not constant.
The Indifference Curve
I0 is a line of equal indifference:
combinations, x1, y1 give a consumer
exactly the same utility as x2, y2.
y
y1
y2
I0
0
x1
x2
x
Utility & Indifference Curves
Indifference Curves have several important properties:
• They are downward sloping – some of good y must be
sacrificed to consume more of good x.
• They are convex (bowed) to the origin – the
relationship is generally non-linear; the amount of good
y that must be sacrificed to consume more of good x is
not constant.
• Consumers want to be on the highest possible
Indifference Curve since it represents the greatest utility
or satisfaction; I1 is preferable to I0 : U [ I1 ] > U [ I0 ]
An Indifference Map
Every combination of x and y on I1
gives greater utility than any
combination of x and y on I0.
y
y1
y2
I1
I0
0
x1
x2
x
Utility & Indifference Curves
Each consumer has their own set of Indifference Maps.
Indifference Curves have several important properties:
• They are downward sloping – some of good y must be
sacrificed to consume more of good x.
• They are convex (bowed) to the origin – the
relationship is generally non-linear; the amount of good
y that must be sacrificed to consume more of good x is
not constant.
• Consumers want to be on the highest possible
Indifference Curve since it represents the greatest utility
or satisfaction; I1 is preferable to I0 : U [ I1 ] > U [ I0 ]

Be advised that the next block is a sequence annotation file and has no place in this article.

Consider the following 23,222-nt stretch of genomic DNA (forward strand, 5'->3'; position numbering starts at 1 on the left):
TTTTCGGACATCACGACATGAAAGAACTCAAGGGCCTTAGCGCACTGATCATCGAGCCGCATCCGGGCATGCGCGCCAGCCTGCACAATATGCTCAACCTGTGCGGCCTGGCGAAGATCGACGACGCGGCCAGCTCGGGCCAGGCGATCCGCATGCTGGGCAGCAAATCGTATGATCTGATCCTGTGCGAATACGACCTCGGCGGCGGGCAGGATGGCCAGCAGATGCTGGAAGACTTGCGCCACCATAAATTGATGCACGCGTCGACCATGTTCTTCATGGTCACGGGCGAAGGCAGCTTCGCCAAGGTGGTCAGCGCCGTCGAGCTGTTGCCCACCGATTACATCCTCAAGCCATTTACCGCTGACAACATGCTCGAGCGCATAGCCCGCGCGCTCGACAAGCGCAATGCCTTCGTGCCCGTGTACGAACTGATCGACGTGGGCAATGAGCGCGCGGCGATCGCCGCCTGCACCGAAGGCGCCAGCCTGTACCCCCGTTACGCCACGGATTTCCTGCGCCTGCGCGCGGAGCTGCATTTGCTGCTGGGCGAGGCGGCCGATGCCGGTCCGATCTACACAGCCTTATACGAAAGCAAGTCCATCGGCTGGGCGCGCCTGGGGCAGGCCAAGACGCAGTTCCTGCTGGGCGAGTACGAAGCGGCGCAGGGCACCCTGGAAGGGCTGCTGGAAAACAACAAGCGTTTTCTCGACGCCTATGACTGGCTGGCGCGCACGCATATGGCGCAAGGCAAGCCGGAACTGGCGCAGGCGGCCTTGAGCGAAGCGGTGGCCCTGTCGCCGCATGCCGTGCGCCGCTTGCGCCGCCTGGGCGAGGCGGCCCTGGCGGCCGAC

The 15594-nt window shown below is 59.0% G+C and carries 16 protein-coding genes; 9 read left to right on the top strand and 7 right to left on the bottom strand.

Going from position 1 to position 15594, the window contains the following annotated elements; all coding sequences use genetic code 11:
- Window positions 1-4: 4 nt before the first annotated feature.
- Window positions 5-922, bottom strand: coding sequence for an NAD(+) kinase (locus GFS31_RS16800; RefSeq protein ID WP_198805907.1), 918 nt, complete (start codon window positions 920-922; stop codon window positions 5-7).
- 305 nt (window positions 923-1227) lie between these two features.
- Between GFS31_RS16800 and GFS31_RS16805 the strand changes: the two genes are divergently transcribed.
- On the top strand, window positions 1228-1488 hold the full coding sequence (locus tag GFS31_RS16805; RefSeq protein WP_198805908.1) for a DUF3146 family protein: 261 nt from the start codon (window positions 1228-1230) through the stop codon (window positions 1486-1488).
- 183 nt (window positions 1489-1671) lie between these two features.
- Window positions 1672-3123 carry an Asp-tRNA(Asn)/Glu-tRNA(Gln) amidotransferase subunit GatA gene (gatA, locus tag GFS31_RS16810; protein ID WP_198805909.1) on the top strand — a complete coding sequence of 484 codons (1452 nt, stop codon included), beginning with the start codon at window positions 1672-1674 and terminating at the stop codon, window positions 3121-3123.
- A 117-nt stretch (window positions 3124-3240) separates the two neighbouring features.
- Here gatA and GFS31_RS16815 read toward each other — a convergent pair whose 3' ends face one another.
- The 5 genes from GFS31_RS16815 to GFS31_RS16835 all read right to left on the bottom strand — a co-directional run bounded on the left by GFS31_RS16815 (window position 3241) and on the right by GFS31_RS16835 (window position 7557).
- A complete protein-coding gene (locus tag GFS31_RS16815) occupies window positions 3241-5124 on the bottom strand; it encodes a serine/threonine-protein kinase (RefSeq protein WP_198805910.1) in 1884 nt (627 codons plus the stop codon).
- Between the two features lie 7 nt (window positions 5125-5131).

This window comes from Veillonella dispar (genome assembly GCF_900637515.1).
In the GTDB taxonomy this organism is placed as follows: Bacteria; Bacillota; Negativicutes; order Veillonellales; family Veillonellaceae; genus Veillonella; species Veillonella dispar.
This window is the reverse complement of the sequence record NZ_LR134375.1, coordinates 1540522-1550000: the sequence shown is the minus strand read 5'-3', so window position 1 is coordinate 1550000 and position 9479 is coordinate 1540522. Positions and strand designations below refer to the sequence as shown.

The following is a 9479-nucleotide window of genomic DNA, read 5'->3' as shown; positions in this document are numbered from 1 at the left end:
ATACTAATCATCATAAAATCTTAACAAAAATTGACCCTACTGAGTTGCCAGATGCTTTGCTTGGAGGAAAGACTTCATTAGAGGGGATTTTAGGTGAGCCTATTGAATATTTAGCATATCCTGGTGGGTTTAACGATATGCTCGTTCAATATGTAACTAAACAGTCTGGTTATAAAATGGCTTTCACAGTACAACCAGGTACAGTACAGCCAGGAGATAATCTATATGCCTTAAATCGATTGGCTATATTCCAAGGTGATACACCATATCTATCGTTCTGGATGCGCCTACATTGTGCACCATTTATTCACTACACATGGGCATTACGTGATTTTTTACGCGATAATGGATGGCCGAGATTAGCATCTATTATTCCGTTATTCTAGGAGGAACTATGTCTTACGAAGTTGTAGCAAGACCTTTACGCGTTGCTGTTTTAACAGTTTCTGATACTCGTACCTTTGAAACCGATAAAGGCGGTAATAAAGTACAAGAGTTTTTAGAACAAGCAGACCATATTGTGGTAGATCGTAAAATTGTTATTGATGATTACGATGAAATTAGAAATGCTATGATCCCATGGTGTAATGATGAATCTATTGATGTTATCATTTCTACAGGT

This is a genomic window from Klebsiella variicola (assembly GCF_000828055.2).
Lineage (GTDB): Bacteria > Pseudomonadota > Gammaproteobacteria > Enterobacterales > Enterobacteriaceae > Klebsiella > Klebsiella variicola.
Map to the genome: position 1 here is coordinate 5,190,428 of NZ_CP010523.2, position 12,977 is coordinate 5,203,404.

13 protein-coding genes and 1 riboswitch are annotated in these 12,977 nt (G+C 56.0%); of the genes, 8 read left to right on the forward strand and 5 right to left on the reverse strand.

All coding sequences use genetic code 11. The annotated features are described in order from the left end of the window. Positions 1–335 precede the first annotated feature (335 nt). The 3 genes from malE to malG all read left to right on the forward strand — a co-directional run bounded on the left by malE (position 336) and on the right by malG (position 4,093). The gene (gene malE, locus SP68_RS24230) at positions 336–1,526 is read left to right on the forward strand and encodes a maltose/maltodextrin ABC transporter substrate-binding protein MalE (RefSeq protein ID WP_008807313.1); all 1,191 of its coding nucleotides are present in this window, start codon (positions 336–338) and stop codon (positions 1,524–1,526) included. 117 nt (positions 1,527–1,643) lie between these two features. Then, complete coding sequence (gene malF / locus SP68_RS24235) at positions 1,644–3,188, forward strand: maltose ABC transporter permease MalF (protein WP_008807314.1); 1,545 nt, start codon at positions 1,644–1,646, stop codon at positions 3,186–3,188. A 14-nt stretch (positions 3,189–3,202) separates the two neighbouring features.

• Indifference Curves cannot cross (transitivity).
A Logically Impossible Indifference Map
A consumer is indifferent between A and
B and also between points B and C.
But, A and C have different levels of
utility – a logical impossibility.
y
C
A
B
I0
I1
0
x
The Slope of the Indifference Curve
The slope of the Indifference Curve is determined by the
willingness (i.e., the Opportunity Cost) of a consumer to
give up units of x so as to be able to consume more y and
vice versa.
This is referred to as the Marginal Rate of Substitution
between x and y, MRSxy.
This is the rate at which a consumer is willing to sacrifice
consumption of one good for the other.
The Slope of the Indifference Curve
A consumer is willing to give up
(y1 -> y2) so as to gain (x1 -> x2).
y
y1
y2
I0
0
x1
x2
x
The Slope of the Indifference Curve
Note that the Marginal Rate of Substitution between x
and y changes along the Indifference Curve.